The story of Arthur’s life is well documented in various other publications. Aside from football he was an outstanding sportsperson. He also shone at rugby, cycling, cricket and athletics where he was the amateur world record holder for the 100 yards sprint with a time of 10 seconds exactly.
Arthur Wharton is quite literally an impossible act to follow. No one else can be the first ever black professional footballer, the first black player to appear in the Football League and then the first in Division One, or the first black player for Rotherham Town, Preston North End, Sheffield United and Stockport County.
There were very few black players in English football until the 1960s when about a dozen English teams fielded a black player for the first time . One of these was Peter Foley, the next player after Arthur Wharton to have Ghanaian connections. Because Football’s Black Pioneers focuses only on current League clubs, Peter appears in the book as the first black player at Scunthorpe where he made his debut at Peterborough on 19th August 1967.
Peter was born in Edinburgh on 28th June 1944. His father was a Ghanaian student studying at Edinburgh University. His name was Albert Kobina Kuta-Dankwa and Albert went on to become a respected Doctor in his home country.
Peter never met his father, indeed he did not know the identity of Albert until long after he had retired from football. In a bizarre twist of fate he found that his father was also the parent of one of his best friends, another Scottish ex-footballer called Dougie Johnson. Both friends had spent the first 40 or so years of their lives without knowing they were also half-brothers! Peter and Dougie had been born to different mothers just eight months apart.
Peter began his career with Workington Town then in the Fourth Division but now no longer in the League. He made his bow at Reading in a 1-0 defeat on 13th February 1965. Later that season young Peter suffered horrendous racist abuse in a game at Queens Park Rangers. It affected him badly and when he saw that Workington’s first game of the following season was at Millwall, a club notorious for displays of racism, he panicked. He couldn’t face the expected abuse so told his manager he was injured when he was in fact fully fit. After the game he realised he had let himself and the club down and vowed to do all he could to combat racism. He was so successful that in 2003 he was awarded the MBE for his anti-racism work. A true pioneer and hero.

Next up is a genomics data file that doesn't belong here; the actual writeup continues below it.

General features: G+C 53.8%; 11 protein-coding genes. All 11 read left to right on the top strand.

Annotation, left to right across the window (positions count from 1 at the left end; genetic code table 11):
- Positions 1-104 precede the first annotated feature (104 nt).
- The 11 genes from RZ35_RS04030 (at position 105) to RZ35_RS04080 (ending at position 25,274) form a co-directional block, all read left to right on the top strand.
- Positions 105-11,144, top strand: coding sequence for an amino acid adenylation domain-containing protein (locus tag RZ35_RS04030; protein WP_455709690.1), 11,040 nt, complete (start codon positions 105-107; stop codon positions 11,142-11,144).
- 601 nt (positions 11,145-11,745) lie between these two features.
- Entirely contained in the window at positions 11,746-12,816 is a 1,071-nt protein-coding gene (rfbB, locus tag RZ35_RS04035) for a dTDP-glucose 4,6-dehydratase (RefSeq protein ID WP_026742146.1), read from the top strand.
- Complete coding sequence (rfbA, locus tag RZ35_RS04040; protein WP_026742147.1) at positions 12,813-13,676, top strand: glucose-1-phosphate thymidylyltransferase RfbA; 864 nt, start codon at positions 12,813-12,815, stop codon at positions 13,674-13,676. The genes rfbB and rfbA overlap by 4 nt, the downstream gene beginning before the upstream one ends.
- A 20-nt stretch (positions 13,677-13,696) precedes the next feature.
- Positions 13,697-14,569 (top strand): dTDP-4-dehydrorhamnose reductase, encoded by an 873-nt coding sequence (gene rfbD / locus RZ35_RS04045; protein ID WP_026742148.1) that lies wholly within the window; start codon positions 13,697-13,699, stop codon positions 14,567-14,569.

The next footballer with a Ghanaian father to become the first black player at a League club was Frank Peterson who was born in Croydon, England on 3rd April 1951. We know nothing more of Frank’s parentage but we do know he was already an England Youth international when he made his first appearance for Millwall at Portsmouth on 30th November 1968. Only 17 years of age he was an outstanding prospect. Sadly his League career lasted for only three games before he was released by Millwall to join non-league Chelmsford City.
Frank’s career was further thwarted by frequent clashes with football and non-footballing authorities. He was imprisoned on at least one occasion and missed a lot of games because of a three year jail sentence and regular suspensions.
In an act of great irony Frank appeared as an extra in the film version of the TV comedy series Porridge which was based on the lives of inmates at the fictional Slade Prison.
On 12th April 1968 Frank became the first black player to represent Millwall at the Den, a ground that had previously proved extremely unwelcoming to players of colour. All the evidence is that he was well received, helping to forge the way for black players such as Phil Walker and Trevor Lee who very soon followed.
Ghana can rightly claim to be the home of the first ever black professional footballer. Arthur Wharton was not only born there but grew up and learned his football in Accra in the late 19th century. Arthur is buried in Edlington, near Doncaster and has a statue in Burton but he will always be a son of Ghana.
Football’s Black Pioneers – the stories of the first black players to represent the 92 League clubs – by Bill Hern and David Gleave. Available from the publisher Conker Editions, Amazon or any good bookshop.